May 27, 2009 Researchers at the University of Minnesota Medical School have discovered a new therapy that shows potential to treat people with Duchenne muscular dystrophy, a fatal disease and the most common form of muscular dystrophy in children.
In the mouse model, researchers were able to substitute for the missing protein – dystrophin, which forms a key part of the framework that holds muscle tissue together – that results in the disease, effectively repairing weakened muscle tissue.
Researchers injected dystrophic mice with a protein called utrophin – a very close relative of dystrophin – that was modified with a cell-penetrating tag, called TAT.
The study is the first to establish the efficacy and feasibility of the TAT-utrophin-based protein as a viable therapy for the treatment of muscular dystrophy as well as cardiac muscle diseases caused by loss of dystrophin.
The research is published in the May 26, 2009 issue of PLoS Medicine.
"This unique approach can replace the missing protein without the complexities of gene replacement or stem cell approaches," said James Ervasti, Ph.D., principal investigator of the study and a professor in the Department of Biochemistry, Molecular Biology & Biophysics.
Muscular dystrophy causes the muscles in the body to progressively weaken. Duchenne is the most common and severe form of childhood muscular dystrophy. About one of 3,500 boys are born with the crippling disease. Symptoms usually begin in children who are 2 to 3 years-old, most are in a wheelchair by age 12, and many who have the disease pass away by their late teens to early 20s. Current treatment, limited to corticosteroids, are minimally effective and can cause serious side effects.
Research underway to battle muscular dystrophy with gene therapy and stem cell treatment shows promise, but major hurdles must be overcome before these approaches are viable in human patients, Ervasti said.
Delivering treatment to every muscle cell via gene therapy or stem cells is difficult because muscle tissue makes up such a large portion of the human body. Furthermore, the immune system may reject the cell or gene treatment because patients would treat the newly introduced cells or genes as a foreign substance.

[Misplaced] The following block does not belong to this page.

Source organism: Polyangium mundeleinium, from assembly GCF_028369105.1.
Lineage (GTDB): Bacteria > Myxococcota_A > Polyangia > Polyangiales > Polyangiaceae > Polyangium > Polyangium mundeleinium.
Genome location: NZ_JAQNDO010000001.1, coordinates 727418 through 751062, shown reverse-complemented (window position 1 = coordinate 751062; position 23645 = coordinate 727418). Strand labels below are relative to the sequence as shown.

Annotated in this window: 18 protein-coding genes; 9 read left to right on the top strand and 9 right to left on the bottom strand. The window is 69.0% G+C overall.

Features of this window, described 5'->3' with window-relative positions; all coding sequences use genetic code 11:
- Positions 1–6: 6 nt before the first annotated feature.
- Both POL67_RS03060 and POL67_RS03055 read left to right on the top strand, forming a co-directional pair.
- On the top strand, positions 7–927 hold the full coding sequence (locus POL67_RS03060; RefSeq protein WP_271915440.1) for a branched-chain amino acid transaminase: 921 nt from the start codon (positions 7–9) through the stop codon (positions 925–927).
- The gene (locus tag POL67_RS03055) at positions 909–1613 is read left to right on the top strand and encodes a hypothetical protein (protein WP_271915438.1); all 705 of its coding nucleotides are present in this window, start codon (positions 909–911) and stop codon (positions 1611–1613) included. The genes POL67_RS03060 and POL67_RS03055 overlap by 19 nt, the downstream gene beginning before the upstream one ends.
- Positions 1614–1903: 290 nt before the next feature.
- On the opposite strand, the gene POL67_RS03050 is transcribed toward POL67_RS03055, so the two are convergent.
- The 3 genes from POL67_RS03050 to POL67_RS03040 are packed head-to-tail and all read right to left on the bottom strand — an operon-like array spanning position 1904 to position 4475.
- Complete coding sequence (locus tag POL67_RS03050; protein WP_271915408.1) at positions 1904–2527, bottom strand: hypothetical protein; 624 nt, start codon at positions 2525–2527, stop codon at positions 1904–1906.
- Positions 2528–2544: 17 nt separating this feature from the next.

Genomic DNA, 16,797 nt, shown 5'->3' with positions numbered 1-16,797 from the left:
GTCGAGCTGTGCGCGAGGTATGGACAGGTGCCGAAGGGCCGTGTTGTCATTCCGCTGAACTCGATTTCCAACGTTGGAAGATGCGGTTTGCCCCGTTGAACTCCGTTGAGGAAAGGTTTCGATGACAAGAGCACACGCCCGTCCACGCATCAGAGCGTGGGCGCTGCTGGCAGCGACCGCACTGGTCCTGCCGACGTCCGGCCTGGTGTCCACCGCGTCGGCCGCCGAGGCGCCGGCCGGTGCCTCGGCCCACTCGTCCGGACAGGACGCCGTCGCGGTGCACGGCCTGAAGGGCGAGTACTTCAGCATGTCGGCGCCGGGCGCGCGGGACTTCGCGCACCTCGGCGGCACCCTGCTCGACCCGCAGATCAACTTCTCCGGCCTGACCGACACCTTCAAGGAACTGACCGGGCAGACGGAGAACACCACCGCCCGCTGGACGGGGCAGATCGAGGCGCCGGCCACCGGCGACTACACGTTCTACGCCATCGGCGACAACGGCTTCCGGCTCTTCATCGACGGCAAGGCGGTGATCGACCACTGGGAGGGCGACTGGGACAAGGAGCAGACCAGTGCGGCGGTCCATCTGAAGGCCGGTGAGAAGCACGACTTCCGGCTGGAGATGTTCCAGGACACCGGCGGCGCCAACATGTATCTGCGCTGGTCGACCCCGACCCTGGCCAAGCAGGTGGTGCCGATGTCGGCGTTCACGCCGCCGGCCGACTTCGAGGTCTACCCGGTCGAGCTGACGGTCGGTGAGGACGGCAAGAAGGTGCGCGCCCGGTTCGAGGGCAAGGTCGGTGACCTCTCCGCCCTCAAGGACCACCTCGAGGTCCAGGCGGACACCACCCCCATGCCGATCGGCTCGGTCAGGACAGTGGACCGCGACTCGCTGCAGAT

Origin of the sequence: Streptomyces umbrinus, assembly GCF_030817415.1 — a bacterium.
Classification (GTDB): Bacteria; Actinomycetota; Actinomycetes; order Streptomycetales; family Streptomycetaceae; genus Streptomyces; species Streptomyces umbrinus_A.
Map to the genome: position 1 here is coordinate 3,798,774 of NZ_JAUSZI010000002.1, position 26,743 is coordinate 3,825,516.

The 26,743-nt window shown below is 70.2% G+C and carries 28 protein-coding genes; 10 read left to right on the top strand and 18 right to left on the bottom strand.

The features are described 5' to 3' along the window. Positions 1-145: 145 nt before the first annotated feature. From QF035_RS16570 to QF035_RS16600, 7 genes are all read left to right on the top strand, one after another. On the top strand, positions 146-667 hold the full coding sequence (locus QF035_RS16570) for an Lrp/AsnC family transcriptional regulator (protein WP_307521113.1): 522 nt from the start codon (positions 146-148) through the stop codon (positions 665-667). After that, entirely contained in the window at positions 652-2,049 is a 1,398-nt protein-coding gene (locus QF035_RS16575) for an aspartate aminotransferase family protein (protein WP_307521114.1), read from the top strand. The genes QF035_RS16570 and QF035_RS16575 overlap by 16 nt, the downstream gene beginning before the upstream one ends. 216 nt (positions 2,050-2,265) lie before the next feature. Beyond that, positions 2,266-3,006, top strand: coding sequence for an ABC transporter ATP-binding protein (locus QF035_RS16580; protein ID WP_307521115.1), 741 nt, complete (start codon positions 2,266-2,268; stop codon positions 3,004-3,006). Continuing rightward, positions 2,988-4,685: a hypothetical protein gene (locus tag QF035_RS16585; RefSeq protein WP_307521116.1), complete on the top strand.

Ervasti's method may conquer both of those problems. Upon injection, the TAT-utrophin combination spreads around the entire body efficiently and is able to penetrate the muscle cell wall to substitute for missing dystrophin. Because every cell in the body makes utrophin naturally, TAT-utrophin circumvents immunity issues associated with other therapeutic approaches.
"Our protein replacement approach most directly and simply addresses the cause of Duchenne muscular dystrophy," Ervasti said.
This new method is not a cure for muscular dystrophy. Rather, it would be a therapy most likely administered on a regular basis. If the treatment works in larger animal models and humans, it's most likely researchers would develop a drug for patients. Ervasti is hopeful the therapy can move into human clinical trials within 3 years.
The research was funded by the Muscular Dystrophy Association, the Nash Avery Foundation, Charley's Fund and the Foundation to Eradicate Duchenne.
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